GOODWIN: I love that the ending is open-ended. I feel that even our coming back just exemplifies the fact that nothing is ever over. Despite my devastation that we are ending the show in general, I do feel like we’re leaving it in a way that we could do those specials we discussed, that we could come back in five years, in 10 years, and revisit this. I fantasize about a special miniseries we could do — streaming, I don’t know. I think the revisitation is appropriate. This is the epitome of a Once Upon a Time episode, this is an old-school, nostalgic Once Upon a Time episode.

Can you talk about the importance of sending a message that anyone can get a happy ending?
DALLAS: I think it’s so important to send that message, particularly in this day and age when we have so much negative-seeming in the world, and to know that you do have a second chance, that you can have redemption, is super-powerful. I think if you go through life and you don’t believe you can do that, it’s pretty bleak. I feel like Once Upon a Time can shine a little bit of lightness in the dark.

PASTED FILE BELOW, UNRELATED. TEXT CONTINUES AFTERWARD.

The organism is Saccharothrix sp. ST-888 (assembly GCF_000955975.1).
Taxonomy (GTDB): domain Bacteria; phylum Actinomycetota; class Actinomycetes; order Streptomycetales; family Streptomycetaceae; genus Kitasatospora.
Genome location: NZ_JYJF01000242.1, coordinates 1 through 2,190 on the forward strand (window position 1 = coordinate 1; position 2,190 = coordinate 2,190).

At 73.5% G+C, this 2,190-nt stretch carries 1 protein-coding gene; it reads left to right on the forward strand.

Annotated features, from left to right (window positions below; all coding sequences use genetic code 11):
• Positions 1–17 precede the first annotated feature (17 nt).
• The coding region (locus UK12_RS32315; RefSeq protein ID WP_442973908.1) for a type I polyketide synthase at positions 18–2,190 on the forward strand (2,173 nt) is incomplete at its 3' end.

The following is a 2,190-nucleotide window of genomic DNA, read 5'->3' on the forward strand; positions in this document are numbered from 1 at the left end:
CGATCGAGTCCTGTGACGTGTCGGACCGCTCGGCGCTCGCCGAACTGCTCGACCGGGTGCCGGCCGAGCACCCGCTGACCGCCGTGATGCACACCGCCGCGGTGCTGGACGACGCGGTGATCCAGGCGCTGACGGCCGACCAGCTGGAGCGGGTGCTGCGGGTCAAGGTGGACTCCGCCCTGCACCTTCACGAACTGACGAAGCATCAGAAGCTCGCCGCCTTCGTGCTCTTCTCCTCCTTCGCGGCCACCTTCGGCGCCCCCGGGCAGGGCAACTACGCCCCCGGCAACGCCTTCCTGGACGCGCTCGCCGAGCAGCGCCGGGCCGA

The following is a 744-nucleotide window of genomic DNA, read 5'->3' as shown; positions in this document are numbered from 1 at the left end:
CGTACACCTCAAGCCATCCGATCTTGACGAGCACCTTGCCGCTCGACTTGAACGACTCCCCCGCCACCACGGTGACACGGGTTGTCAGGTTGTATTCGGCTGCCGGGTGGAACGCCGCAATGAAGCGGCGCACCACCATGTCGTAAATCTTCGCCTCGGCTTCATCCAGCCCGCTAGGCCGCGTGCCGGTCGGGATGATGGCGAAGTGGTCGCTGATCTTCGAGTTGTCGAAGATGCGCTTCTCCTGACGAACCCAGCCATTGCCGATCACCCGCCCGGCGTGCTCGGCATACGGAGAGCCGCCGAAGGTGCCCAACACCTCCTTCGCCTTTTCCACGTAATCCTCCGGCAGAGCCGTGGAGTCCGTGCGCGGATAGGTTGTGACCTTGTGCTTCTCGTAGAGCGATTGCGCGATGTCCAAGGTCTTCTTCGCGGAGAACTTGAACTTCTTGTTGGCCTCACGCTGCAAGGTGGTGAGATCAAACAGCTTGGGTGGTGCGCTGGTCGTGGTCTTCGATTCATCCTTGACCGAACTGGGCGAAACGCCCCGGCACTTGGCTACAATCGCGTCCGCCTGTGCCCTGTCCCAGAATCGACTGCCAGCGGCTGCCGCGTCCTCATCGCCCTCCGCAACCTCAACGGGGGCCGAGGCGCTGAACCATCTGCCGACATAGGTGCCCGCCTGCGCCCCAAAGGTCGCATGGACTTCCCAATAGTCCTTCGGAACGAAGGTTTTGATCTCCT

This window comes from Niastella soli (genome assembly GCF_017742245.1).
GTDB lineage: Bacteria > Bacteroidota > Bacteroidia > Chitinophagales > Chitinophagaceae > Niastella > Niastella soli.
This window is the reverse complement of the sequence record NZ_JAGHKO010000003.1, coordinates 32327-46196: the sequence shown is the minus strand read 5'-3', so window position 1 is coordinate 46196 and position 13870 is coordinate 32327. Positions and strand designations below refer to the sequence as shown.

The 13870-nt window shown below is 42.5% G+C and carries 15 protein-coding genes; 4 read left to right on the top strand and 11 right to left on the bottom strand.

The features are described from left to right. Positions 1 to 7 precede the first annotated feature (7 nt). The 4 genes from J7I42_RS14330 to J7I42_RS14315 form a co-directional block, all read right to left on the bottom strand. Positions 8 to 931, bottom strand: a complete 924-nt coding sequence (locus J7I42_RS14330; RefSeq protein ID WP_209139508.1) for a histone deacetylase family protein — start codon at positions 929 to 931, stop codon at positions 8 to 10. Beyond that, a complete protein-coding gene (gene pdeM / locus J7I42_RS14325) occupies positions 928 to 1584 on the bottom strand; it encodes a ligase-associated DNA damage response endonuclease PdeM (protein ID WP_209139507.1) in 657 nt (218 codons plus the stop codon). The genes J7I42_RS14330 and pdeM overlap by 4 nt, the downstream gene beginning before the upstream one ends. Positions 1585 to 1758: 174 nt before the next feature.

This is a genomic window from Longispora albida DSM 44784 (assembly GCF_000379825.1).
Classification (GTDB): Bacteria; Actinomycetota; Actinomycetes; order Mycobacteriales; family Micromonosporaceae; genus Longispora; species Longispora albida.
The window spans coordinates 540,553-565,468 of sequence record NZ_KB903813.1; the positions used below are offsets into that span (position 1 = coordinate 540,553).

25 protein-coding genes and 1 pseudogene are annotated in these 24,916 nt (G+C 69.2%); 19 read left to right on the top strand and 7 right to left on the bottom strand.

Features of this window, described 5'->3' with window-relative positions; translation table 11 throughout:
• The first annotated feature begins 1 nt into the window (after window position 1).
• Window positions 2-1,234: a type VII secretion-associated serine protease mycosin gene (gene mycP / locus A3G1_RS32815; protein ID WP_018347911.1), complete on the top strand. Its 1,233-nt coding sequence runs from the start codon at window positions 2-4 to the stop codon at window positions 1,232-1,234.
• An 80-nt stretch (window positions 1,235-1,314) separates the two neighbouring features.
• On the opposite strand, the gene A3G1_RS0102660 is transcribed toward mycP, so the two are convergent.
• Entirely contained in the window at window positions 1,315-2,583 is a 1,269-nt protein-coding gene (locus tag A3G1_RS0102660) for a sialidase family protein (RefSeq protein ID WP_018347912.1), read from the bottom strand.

GOODWIN: I just know it to be true. I am dead-certain that Snow White is right, that hope is the magical ingredient in the potion. That is, everyone can find love, everyone can find happiness. Dreams are achievable. And the hope speech in the pilot, Mary Margaret’s hope speech, was what sealed the deal for me in the first place.

What are you doing to take away from this experience?
DALLAS: Total gratitude.

Do you have a different affinity for fairy-tale characters after your experiences on OUAT?
GOODWIN: My fairy-tale affinity/Disneyphilia is probably a bit stronger. It was part of the appeal in the first place because I love that whole world, these whole worlds. But yeah, I would say that it definitely hasn’t burned me out, it’s definitely fed the addiction.

If you could open up a new chapter of Once Upon a Time 10 years later, what would you want it to be about?